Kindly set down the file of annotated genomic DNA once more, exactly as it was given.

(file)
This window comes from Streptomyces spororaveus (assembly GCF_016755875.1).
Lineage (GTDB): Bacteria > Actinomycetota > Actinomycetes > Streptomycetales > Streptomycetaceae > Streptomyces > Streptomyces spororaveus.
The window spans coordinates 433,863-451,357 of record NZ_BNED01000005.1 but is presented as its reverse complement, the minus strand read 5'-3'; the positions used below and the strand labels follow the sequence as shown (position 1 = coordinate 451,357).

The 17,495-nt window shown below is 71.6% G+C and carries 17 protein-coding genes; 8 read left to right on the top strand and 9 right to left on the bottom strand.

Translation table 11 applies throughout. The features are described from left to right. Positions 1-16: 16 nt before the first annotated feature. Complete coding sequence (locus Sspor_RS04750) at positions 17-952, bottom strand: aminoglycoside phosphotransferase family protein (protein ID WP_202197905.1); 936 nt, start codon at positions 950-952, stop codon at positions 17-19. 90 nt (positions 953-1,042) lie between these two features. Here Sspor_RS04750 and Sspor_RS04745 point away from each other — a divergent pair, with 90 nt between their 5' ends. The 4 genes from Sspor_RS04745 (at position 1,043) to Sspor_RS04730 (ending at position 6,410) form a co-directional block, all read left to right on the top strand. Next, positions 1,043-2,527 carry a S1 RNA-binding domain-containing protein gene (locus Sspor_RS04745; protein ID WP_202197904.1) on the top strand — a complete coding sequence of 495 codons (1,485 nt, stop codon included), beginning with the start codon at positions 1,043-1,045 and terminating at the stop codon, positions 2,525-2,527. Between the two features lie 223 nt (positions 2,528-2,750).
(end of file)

This window comes from Streptomyces spororaveus (assembly GCF_016755875.1).
Lineage (GTDB): Bacteria > Actinomycetota > Actinomycetes > Streptomycetales > Streptomycetaceae > Streptomyces > Streptomyces spororaveus.
The window spans coordinates 433,863-451,357 of record NZ_BNED01000005.1 but is presented as its reverse complement, the minus strand read 5'-3'; the positions used below and the strand labels follow the sequence as shown (position 1 = coordinate 451,357).

The 17,495-nt window shown below is 71.6% G+C and carries 17 protein-coding genes; 8 read left to right on the top strand and 9 right to left on the bottom strand.

Translation table 11 applies throughout. The features are described from left to right. Positions 1-16: 16 nt before the first annotated feature. Complete coding sequence (locus Sspor_RS04750) at positions 17-952, bottom strand: aminoglycoside phosphotransferase family protein (protein ID WP_202197905.1); 936 nt, start codon at positions 950-952, stop codon at positions 17-19. 90 nt (positions 953-1,042) lie between these two features. Here Sspor_RS04750 and Sspor_RS04745 point away from each other — a divergent pair, with 90 nt between their 5' ends. The 4 genes from Sspor_RS04745 (at position 1,043) to Sspor_RS04730 (ending at position 6,410) form a co-directional block, all read left to right on the top strand. Next, positions 1,043-2,527 carry a S1 RNA-binding domain-containing protein gene (locus Sspor_RS04745; protein ID WP_202197904.1) on the top strand — a complete coding sequence of 495 codons (1,485 nt, stop codon included), beginning with the start codon at positions 1,043-1,045 and terminating at the stop codon, positions 2,525-2,527. Between the two features lie 223 nt (positions 2,528-2,750).